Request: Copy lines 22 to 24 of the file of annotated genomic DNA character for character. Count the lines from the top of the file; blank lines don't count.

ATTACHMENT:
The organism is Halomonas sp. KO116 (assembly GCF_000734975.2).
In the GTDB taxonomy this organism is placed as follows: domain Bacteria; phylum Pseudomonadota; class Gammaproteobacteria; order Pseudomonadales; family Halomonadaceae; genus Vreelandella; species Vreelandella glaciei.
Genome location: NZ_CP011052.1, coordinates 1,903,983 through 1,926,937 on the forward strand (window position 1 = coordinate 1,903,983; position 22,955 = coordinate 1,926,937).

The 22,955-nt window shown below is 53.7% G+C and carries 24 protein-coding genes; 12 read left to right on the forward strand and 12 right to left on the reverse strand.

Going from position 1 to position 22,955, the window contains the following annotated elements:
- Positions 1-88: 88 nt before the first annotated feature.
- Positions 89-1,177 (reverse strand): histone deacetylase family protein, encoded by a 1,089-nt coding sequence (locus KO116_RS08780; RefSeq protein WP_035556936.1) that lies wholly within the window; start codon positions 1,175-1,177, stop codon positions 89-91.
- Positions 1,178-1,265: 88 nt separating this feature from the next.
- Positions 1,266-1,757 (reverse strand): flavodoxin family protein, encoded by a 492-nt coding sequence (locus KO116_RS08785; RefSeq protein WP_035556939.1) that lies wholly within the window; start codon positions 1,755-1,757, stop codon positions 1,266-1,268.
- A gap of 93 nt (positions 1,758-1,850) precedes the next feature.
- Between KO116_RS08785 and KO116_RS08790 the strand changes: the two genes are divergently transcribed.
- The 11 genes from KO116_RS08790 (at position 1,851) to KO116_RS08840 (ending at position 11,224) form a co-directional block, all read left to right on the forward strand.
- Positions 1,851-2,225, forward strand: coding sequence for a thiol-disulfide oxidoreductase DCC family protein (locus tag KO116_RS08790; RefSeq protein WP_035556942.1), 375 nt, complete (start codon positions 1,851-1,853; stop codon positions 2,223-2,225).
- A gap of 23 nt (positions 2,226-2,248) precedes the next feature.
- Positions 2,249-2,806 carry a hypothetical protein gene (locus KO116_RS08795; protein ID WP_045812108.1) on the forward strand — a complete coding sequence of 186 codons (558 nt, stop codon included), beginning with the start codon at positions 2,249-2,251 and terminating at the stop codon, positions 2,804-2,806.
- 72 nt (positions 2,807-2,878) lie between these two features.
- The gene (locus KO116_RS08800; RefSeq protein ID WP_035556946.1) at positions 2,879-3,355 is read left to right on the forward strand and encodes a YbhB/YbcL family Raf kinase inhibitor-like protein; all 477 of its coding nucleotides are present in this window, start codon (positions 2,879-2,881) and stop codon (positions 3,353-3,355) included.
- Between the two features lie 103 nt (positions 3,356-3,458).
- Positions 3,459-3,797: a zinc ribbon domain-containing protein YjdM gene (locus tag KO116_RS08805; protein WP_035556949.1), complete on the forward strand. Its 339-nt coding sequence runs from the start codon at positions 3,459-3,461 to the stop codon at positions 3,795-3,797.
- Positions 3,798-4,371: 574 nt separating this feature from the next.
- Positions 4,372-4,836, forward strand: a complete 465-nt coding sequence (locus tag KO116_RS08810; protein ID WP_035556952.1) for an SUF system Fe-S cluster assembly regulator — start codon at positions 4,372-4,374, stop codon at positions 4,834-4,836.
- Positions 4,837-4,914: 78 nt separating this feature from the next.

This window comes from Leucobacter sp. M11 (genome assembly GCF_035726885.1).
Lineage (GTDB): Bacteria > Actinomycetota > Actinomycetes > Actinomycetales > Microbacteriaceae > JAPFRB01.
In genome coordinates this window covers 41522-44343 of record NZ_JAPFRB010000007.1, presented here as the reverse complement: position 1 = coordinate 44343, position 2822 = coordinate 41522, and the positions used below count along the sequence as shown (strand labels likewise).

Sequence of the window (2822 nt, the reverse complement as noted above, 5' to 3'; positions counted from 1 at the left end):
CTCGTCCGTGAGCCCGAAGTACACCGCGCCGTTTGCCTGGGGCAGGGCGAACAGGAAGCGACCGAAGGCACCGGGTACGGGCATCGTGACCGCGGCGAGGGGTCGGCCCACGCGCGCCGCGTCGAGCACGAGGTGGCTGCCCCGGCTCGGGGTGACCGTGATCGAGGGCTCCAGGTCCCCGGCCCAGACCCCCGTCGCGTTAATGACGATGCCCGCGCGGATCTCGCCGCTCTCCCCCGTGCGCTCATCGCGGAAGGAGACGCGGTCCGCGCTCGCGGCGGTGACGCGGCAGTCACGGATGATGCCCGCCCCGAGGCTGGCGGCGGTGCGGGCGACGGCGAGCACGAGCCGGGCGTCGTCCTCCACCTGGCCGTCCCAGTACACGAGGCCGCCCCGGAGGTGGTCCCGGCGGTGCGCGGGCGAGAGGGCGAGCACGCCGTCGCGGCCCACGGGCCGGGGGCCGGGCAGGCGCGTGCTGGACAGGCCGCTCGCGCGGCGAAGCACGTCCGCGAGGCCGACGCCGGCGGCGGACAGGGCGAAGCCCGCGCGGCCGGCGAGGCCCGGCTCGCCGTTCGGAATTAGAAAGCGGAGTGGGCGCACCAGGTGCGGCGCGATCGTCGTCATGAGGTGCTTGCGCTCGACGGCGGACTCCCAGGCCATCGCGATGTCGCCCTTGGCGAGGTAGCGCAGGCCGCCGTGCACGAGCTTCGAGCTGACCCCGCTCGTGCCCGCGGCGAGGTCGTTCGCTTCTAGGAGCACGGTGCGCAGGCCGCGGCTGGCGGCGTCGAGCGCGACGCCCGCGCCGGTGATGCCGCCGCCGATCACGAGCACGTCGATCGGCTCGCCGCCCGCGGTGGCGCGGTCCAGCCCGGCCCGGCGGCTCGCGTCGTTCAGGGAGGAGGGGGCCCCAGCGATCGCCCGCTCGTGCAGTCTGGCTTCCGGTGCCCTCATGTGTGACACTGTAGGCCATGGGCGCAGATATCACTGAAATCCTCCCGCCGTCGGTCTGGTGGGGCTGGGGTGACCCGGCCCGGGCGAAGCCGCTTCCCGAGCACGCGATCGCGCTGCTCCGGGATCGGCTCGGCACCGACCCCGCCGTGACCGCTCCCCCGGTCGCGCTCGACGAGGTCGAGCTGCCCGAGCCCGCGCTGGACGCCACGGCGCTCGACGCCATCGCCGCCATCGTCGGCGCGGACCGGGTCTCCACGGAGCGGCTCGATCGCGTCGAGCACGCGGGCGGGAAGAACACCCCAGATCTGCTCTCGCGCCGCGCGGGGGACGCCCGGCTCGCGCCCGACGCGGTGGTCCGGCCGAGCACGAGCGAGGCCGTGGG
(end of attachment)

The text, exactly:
- Positions 4,837-4,914: 78 nt separating this feature from the next.

This window comes from Leucobacter sp. M11 (genome assembly GCF_035726885.1).
Lineage (GTDB): Bacteria > Actinomycetota > Actinomycetes > Actinomycetales > Microbacteriaceae > JAPFRB01.